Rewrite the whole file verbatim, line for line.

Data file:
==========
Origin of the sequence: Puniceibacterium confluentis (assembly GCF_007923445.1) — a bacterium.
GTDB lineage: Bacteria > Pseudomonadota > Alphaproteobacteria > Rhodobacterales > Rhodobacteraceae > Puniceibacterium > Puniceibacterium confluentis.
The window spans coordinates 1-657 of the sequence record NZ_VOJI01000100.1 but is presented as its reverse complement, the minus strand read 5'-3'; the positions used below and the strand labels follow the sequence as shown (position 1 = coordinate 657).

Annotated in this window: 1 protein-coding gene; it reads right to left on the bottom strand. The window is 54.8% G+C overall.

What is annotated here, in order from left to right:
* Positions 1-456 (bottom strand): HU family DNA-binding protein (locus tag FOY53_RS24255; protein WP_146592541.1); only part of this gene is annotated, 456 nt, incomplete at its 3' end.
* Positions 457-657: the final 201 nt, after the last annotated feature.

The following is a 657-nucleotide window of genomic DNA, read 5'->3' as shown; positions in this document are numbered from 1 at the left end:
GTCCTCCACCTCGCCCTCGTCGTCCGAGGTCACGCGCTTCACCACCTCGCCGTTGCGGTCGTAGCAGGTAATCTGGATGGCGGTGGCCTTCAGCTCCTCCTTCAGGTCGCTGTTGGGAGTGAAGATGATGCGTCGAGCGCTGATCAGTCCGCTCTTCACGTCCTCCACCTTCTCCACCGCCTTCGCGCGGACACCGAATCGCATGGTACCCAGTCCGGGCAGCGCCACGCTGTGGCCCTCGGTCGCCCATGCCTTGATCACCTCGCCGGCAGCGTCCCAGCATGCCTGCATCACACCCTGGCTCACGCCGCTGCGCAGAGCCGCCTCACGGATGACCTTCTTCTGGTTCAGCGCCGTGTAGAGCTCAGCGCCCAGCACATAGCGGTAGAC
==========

Origin of the sequence: Puniceibacterium confluentis (assembly GCF_007923445.1) — a bacterium.
GTDB lineage: Bacteria > Pseudomonadota > Alphaproteobacteria > Rhodobacterales > Rhodobacteraceae > Puniceibacterium > Puniceibacterium confluentis.
The window spans coordinates 1-657 of the sequence record NZ_VOJI01000100.1 but is presented as its reverse complement, the minus strand read 5'-3'; the positions used below and the strand labels follow the sequence as shown (position 1 = coordinate 657).

Annotated in this window: 1 protein-coding gene; it reads right to left on the bottom strand. The window is 54.8% G+C overall.

What is annotated here, in order from left to right:
* Positions 1-456 (bottom strand): HU family DNA-binding protein (locus tag FOY53_RS24255; protein WP_146592541.1); only part of this gene is annotated, 456 nt, incomplete at its 3' end.
* Positions 457-657: the final 201 nt, after the last annotated feature.

The following is a 657-nucleotide window of genomic DNA, read 5'->3' as shown; positions in this document are numbered from 1 at the left end:
GTCCTCCACCTCGCCCTCGTCGTCCGAGGTCACGCGCTTCACCACCTCGCCGTTGCGGTCGTAGCAGGTAATCTGGATGGCGGTGGCCTTCAGCTCCTCCTTCAGGTCGCTGTTGGGAGTGAAGATGATGCGTCGAGCGCTGATCAGTCCGCTCTTCACGTCCTCCACCTTCTCCACCGCCTTCGCGCGGACACCGAATCGCATGGTACCCAGTCCGGGCAGCGCCACGCTGTGGCCCTCGGTCGCCCATGCCTTGATCACCTCGCCGGCAGCGTCCCAGCATGCCTGCATCACACCCTGGCTCACGCCGCTGCGCAGAGCCGCCTCACGGATGACCTTCTTCTGGTTCAGCGCCGTGTAGAGCTCAGCGCCCAGCACATAGCGGTAGAC